On the most recent Florence Nightingale Day, I was a speaker at an event organised by the Lancaster University Mathematics and Statistics Department in an effort to promote mathematics and statistics to young women in years 10 and above. The Florence Nightingale Days showcase successful women in mathematics at various stages of their careers and display information about the broad range of possibilities offered by a degree in mathematics or statistics.
I absolutely loved talking about my journey to a PhD. I also spoke about the importance of being stuck and introduced some of my favourite techniques for predicting the future and looking through a mathematical crystal ball. It was such a joy to meet so many young mathematicians, they were incredibly inspiring!
Florence Nightingale — a pioneering statistician as well as a famous nurse
I think it is interesting that Florence Nightingale is almost exclusively remembered for her nursing skills and less so for being a pioneering statistician. I think that the contributions to STEM made by women and those from other unrepresented groups are often overlooked. Katherine Johnson, Mary Jackson, and Dorothy Vaughan, the mathematicians who played a pivotal role in launching John Glenn into space in 1962, also known as the Hidden Figures, are another example of this.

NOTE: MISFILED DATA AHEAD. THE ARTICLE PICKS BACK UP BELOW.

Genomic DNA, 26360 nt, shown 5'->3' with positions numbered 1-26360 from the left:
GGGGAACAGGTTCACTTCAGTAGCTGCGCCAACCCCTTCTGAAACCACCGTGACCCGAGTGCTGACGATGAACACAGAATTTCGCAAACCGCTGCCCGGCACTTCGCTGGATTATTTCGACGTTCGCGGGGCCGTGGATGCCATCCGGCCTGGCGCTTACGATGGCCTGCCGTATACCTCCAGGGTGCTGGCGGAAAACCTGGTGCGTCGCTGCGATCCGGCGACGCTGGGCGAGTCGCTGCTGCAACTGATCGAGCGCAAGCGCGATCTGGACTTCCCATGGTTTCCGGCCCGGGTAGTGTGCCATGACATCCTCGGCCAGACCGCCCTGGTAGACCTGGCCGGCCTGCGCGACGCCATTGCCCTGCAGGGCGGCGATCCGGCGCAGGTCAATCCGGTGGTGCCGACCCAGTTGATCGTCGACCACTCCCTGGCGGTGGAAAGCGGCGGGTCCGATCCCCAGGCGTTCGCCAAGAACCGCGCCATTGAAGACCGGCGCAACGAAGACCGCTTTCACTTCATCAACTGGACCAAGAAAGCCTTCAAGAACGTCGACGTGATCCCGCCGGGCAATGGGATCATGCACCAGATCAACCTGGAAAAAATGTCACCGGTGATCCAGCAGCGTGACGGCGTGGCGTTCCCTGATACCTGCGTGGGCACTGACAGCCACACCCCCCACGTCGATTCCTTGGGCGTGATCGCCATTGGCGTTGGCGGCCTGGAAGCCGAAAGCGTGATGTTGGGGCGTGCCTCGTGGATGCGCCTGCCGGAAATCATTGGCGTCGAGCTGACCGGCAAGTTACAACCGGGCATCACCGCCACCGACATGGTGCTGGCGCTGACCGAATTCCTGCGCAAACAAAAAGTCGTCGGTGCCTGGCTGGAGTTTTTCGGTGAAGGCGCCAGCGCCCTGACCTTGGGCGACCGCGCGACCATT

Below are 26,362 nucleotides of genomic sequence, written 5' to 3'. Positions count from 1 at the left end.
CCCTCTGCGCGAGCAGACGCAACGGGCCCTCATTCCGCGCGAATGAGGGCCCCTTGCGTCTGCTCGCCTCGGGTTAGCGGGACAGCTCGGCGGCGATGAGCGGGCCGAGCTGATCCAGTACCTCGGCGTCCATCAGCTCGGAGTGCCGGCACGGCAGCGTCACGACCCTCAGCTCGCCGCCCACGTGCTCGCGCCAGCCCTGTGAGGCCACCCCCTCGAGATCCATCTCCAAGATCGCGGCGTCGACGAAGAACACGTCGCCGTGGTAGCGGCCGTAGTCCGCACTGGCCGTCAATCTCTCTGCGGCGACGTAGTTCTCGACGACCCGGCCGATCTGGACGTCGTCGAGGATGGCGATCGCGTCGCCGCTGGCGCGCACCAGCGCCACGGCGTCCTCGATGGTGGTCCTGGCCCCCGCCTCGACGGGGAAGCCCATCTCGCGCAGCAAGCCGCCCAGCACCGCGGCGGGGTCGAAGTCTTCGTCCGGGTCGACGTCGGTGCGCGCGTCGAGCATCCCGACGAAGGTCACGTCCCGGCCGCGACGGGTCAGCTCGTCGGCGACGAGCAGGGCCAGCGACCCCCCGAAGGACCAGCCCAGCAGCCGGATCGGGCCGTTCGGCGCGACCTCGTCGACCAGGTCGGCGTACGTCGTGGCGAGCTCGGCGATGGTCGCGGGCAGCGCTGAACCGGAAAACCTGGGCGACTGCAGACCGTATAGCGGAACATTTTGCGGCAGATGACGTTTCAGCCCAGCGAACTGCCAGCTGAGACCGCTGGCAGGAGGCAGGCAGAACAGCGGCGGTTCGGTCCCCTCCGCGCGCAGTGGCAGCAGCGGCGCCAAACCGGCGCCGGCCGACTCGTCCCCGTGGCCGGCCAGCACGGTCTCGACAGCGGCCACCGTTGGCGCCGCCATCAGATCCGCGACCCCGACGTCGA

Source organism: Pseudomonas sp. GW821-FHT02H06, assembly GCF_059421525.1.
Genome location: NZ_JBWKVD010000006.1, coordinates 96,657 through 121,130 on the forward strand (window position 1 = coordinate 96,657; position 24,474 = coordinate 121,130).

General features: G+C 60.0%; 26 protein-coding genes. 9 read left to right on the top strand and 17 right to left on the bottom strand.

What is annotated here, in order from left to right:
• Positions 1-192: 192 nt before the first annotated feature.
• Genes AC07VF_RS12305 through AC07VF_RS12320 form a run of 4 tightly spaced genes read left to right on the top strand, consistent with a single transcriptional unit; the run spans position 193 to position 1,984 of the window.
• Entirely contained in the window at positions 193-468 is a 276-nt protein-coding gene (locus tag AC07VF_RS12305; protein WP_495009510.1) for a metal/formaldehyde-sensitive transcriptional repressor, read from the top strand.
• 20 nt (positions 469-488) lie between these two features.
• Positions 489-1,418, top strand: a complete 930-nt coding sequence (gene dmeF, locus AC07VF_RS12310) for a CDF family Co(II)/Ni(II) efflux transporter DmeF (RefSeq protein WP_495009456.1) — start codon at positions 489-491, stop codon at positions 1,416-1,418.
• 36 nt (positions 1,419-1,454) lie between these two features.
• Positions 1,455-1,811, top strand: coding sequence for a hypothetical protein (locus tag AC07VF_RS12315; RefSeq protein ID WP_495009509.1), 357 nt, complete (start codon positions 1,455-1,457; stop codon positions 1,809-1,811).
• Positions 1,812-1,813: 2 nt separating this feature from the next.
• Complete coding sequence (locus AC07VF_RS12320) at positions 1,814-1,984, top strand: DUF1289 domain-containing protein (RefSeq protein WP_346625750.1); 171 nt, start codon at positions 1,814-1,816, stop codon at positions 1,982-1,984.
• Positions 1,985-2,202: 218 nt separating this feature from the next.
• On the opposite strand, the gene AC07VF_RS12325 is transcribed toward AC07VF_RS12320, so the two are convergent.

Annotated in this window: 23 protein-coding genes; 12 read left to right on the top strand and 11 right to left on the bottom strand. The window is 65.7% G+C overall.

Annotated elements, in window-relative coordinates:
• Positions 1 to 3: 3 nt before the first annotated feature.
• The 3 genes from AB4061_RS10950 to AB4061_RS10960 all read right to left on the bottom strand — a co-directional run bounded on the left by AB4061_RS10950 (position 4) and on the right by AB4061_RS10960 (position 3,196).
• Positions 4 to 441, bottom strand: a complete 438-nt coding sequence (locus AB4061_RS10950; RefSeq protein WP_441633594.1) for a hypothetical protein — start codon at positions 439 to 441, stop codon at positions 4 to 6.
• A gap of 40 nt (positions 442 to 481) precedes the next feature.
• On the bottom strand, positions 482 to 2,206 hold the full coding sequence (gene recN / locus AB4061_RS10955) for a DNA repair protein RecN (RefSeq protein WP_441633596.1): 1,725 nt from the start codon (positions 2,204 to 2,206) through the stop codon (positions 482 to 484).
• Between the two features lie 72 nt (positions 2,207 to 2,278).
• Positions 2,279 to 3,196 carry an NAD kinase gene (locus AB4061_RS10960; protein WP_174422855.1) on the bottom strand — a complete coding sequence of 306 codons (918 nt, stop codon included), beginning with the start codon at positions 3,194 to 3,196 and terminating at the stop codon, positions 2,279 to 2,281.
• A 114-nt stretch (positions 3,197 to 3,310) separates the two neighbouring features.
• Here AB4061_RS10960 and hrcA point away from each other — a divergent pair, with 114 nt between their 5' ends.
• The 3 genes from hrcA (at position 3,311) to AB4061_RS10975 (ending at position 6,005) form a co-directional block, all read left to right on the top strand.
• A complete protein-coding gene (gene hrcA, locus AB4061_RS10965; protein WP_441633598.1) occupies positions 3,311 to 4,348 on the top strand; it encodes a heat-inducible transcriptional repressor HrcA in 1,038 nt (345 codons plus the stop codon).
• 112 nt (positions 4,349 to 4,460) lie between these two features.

In the Crimean War, Florence Nightingale’s statistical work showed that more soldiers were dying from diseases as a result of unsanitary conditions than from combat injuries. Nightingale innovatively used graphics to communicate her findings in the hope to convince MPs and army officials of the need for change. Her work saved countless lives. Nightingale was a trailblazer in the dissemination of statistical ideas to non-mathematicians, which is as relevant today as ever.